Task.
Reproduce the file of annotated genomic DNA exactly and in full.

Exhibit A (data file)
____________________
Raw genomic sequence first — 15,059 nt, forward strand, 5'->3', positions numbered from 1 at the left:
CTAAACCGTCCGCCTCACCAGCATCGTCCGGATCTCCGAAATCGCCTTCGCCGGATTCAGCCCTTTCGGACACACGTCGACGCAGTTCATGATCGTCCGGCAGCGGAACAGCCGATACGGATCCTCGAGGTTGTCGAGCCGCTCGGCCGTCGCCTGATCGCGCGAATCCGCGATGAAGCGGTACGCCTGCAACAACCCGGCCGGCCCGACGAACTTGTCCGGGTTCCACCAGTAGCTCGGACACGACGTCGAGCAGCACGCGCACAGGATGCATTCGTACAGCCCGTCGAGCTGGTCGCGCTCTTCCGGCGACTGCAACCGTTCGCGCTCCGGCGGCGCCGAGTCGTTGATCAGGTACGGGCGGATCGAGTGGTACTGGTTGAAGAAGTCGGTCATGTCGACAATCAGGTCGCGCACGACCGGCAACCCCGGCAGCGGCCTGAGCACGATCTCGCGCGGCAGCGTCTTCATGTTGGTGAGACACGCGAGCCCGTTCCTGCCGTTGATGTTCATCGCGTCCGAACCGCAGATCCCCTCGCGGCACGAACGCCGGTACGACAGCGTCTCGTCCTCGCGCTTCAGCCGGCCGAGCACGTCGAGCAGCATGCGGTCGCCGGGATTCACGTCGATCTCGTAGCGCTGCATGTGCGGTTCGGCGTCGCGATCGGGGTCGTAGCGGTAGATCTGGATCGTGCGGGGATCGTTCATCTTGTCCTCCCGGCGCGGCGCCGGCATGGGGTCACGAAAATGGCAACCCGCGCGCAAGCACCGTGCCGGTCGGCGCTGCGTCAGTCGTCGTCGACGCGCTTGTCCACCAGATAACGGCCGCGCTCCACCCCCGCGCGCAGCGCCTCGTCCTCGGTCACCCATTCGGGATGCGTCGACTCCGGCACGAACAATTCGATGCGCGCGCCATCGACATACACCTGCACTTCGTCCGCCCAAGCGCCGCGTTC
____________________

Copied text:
Raw genomic sequence first — 15,059 nt, forward strand, 5'->3', positions numbered from 1 at the left:
CTAAACCGTCCGCCTCACCAGCATCGTCCGGATCTCCGAAATCGCCTTCGCCGGATTCAGCCCTTTCGGACACACGTCGACGCAGTTCATGATCGTCCGGCAGCGGAACAGCCGATACGGATCCTCGAGGTTGTCGAGCCGCTCGGCCGTCGCCTGATCGCGCGAATCCGCGATGAAGCGGTACGCCTGCAACAACCCGGCCGGCCCGACGAACTTGTCCGGGTTCCACCAGTAGCTCGGACACGACGTCGAGCAGCACGCGCACAGGATGCATTCGTACAGCCCGTCGAGCTGGTCGCGCTCTTCCGGCGACTGCAACCGTTCGCGCTCCGGCGGCGCCGAGTCGTTGATCAGGTACGGGCGGATCGAGTGGTACTGGTTGAAGAAGTCGGTCATGTCGACAATCAGGTCGCGCACGACCGGCAACCCCGGCAGCGGCCTGAGCACGATCTCGCGCGGCAGCGTCTTCATGTTGGTGAGACACGCGAGCCCGTTCCTGCCGTTGATGTTCATCGCGTCCGAACCGCAGATCCCCTCGCGGCACGAACGCCGGTACGACAGCGTCTCGTCCTCGCGCTTCAGCCGGCCGAGCACGTCGAGCAGCATGCGGTCGCCGGGATTCACGTCGATCTCGTAGCGCTGCATGTGCGGTTCGGCGTCGCGATCGGGGTCGTAGCGGTAGATCTGGATCGTGCGGGGATCGTTCATCTTGTCCTCCCGGCGCGGCGCCGGCATGGGGTCACGAAAATGGCAACCCGCGCGCAAGCACCGTGCCGGTCGGCGCTGCGTCAGTCGTCGTCGACGCGCTTGTCCACCAGATAACGGCCGCGCTCCACCCCCGCGCGCAGCGCCTCGTCCTCGGTCACCCATTCGGGATGCGTCGACTCCGGCACGAACAATTCGATGCGCGCGCCATCGACATACACCTGCACTTCGTCCGCCCAAGCGCCGCGTTC